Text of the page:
Hal Weekley, B-17 Pilot, Passes Away
Hal, a U.S. Army Air Forces B-17 pilot during World War II, flew many missions over Germany before being shot down over occupied France. He evaded capture for three weeks thanks to local French people, and eventually returned to friendly lines. Hal is perhaps best remembered by EAAers as one of the association’s volunteer B-17 pilots. He flew Aluminum Overcast for 23 years (1979-2001), first with then-owner Dr. Bill Harrison, past president of EAA Warbirds of America and EAA director, and later, after Harrison donated the airplane to EAA.
“He was a good friend for many years,” Harrison said, recalling how Hal, as an FAA employee in the late 1970s, earned a civilian type rating for the B-17 then, on the same day, signed off on his. “We flew together for many years. We had so many great experiences together. He was a big part of my life and I’ll miss him.”
Hal also helped another well-known aviator, EAA Founder Paul Poberezny, earn his B-17 type rating. “I came to know him in Tullahoma, Oklahoma, at an EAA Fly-in,” Paul recalled. “I needed a type rating and asked if he would ride with me. We flew for about an hour and a half, I got my type rating, and we were friends ever since. Hal was jovial, loved people, and loved EAA.”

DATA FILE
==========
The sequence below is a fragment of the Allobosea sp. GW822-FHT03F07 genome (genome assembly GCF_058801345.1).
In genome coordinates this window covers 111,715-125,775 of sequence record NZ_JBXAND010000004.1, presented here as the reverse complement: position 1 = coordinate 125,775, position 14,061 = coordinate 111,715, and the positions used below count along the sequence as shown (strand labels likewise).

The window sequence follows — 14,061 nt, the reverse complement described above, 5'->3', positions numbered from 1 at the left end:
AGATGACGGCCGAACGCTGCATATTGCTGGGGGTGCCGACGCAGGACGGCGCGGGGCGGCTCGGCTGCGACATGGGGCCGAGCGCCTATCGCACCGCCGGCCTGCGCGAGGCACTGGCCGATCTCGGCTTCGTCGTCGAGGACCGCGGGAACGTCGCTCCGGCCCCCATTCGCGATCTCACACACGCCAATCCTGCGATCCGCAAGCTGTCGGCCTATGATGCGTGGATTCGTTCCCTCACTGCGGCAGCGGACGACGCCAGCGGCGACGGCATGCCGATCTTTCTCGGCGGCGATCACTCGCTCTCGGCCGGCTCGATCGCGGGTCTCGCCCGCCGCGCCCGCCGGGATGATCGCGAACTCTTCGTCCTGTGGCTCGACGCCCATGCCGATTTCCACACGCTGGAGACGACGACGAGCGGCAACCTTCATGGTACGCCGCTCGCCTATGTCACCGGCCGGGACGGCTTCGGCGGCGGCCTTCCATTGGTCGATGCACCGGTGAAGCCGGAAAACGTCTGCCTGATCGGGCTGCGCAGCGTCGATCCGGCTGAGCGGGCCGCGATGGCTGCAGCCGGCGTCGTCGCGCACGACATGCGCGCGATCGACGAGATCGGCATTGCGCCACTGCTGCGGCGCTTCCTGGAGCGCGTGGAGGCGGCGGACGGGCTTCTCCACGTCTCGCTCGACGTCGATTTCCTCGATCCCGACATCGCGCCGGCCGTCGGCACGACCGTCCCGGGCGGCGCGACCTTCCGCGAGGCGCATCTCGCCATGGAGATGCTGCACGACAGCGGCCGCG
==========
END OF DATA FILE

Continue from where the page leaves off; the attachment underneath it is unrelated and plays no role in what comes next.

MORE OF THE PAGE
Hal was among the last Flying Fortress commanders from WWII - and the very last combat B-17 First Pilot of WWII - to fly as B-17 pilot in command in the new millennium. He made his last B-17 flight at AirVenture 2001, a week after his 80th birthday.
“All of us within EAA’s flight department will dearly miss him,” said Sean Elliott, EAA director of flight operations. “We are truly blessed to carry on his legacy with EAA’s B-17 Aluminum Overcast, which is painted to represent Hal’s ship within the 398th Bomb Group. Keeping her in the air was as important to Hal as it is to all of us.” Hal’s name is also on the side of the airplane under the pilot’s window.
Over the years, many AirVenture attendees heard Hal’s very moving presentations at the annual Oshkosh convention about flying B-17 bombing missions during WWII. This past summer he spoke at Theater in the Woods during a special program held on July 28, the 75th anniversary of the B-17’s first flight.
After the war, Hal returned to the U.S. and became a B-17 instructor and later a USAF jet instructor. He retired from the air force after 26 years and joined the FAA as an operations inspector and accident investigator. After 14 years he flew a four-engine jet around the world for three years before becoming a consultant and author.
Hal’s book, The Last of the Combat B-17 Drivers, was published in 2007 and combines his keen recollections with documented historical facts to describe his experiences.
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